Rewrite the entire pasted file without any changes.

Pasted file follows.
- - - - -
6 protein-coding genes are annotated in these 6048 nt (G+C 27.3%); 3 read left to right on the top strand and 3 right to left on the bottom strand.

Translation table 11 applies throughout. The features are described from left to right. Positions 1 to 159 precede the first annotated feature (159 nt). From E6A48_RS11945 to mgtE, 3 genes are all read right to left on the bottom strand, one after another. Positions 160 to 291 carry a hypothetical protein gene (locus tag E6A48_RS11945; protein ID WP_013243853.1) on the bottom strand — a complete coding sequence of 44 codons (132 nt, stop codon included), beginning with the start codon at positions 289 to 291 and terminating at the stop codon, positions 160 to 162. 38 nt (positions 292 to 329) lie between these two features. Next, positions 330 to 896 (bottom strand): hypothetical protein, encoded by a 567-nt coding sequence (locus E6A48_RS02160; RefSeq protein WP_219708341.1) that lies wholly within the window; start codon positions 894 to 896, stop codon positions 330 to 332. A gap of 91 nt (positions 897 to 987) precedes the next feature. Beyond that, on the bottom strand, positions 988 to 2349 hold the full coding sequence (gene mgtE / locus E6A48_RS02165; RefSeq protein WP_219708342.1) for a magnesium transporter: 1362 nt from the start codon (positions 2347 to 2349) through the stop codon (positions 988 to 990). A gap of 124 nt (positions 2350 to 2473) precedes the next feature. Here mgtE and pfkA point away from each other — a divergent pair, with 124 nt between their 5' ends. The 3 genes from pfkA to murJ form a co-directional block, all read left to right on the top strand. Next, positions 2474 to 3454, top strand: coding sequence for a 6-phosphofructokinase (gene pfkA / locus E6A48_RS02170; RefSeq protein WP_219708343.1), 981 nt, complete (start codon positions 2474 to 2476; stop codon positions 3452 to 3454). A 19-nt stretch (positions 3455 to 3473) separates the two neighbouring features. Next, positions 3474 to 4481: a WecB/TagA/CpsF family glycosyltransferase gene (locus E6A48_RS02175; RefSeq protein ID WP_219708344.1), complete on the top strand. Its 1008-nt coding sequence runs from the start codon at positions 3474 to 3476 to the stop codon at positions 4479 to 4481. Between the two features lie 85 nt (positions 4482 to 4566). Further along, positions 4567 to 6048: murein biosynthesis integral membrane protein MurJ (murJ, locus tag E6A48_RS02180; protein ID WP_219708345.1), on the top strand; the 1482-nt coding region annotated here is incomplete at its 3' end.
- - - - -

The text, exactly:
6 protein-coding genes are annotated in these 6048 nt (G+C 27.3%); 3 read left to right on the top strand and 3 right to left on the bottom strand.

Translation table 11 applies throughout. The features are described from left to right. Positions 1 to 159 precede the first annotated feature (159 nt). From E6A48_RS11945 to mgtE, 3 genes are all read right to left on the bottom strand, one after another. Positions 160 to 291 carry a hypothetical protein gene (locus tag E6A48_RS11945; protein ID WP_013243853.1) on the bottom strand — a complete coding sequence of 44 codons (132 nt, stop codon included), beginning with the start codon at positions 289 to 291 and terminating at the stop codon, positions 160 to 162. 38 nt (positions 292 to 329) lie between these two features. Next, positions 330 to 896 (bottom strand): hypothetical protein, encoded by a 567-nt coding sequence (locus E6A48_RS02160; RefSeq protein WP_219708341.1) that lies wholly within the window; start codon positions 894 to 896, stop codon positions 330 to 332. A gap of 91 nt (positions 897 to 987) precedes the next feature. Beyond that, on the bottom strand, positions 988 to 2349 hold the full coding sequence (gene mgtE / locus E6A48_RS02165; RefSeq protein WP_219708342.1) for a magnesium transporter: 1362 nt from the start codon (positions 2347 to 2349) through the stop codon (positions 988 to 990). A gap of 124 nt (positions 2350 to 2473) precedes the next feature. Here mgtE and pfkA point away from each other — a divergent pair, with 124 nt between their 5' ends. The 3 genes from pfkA to murJ form a co-directional block, all read left to right on the top strand. Next, positions 2474 to 3454, top strand: coding sequence for a 6-phosphofructokinase (gene pfkA / locus E6A48_RS02170; RefSeq protein WP_219708343.1), 981 nt, complete (start codon positions 2474 to 2476; stop codon positions 3452 to 3454). A 19-nt stretch (positions 3455 to 3473) separates the two neighbouring features. Next, positions 3474 to 4481: a WecB/TagA/CpsF family glycosyltransferase gene (locus E6A48_RS02175; RefSeq protein ID WP_219708344.1), complete on the top strand. Its 1008-nt coding sequence runs from the start codon at positions 3474 to 3476 to the stop codon at positions 4479 to 4481. Between the two features lie 85 nt (positions 4482 to 4566). Further along, positions 4567 to 6048: murein biosynthesis integral membrane protein MurJ (murJ, locus tag E6A48_RS02180; protein ID WP_219708345.1), on the top strand; the 1482-nt coding region annotated here is incomplete at its 3' end.